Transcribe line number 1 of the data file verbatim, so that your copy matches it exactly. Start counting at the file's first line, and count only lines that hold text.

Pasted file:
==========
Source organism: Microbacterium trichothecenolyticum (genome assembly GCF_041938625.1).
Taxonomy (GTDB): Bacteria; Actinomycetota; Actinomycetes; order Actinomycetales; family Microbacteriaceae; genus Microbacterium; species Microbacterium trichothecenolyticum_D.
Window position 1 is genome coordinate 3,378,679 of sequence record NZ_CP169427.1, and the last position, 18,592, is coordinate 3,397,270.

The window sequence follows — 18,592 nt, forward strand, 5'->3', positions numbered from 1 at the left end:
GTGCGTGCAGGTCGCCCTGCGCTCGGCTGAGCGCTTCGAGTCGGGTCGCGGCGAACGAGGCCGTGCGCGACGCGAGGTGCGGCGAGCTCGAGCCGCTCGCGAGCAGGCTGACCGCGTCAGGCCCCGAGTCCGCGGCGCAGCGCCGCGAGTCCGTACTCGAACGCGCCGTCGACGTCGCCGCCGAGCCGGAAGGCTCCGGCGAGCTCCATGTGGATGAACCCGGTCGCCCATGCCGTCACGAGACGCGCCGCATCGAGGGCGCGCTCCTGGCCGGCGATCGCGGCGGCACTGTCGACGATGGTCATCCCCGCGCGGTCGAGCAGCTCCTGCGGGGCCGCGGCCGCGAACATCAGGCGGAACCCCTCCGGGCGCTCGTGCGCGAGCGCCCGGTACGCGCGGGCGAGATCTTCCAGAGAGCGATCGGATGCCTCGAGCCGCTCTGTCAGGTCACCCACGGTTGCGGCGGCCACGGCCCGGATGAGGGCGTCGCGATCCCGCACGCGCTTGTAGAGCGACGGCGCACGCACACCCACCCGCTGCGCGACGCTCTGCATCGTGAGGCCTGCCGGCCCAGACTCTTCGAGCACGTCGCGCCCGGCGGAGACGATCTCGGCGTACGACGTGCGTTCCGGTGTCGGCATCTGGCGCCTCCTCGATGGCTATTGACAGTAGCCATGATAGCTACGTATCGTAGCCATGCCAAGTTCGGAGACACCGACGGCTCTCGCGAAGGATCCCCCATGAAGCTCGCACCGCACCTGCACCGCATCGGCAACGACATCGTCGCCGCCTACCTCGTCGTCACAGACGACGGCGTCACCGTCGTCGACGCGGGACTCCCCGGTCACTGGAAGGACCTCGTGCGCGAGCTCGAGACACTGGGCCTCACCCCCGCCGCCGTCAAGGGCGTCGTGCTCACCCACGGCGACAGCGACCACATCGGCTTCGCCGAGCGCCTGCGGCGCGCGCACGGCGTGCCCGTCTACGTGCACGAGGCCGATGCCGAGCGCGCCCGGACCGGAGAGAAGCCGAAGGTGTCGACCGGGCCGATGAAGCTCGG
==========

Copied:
Source organism: Microbacterium trichothecenolyticum (genome assembly GCF_041938625.1).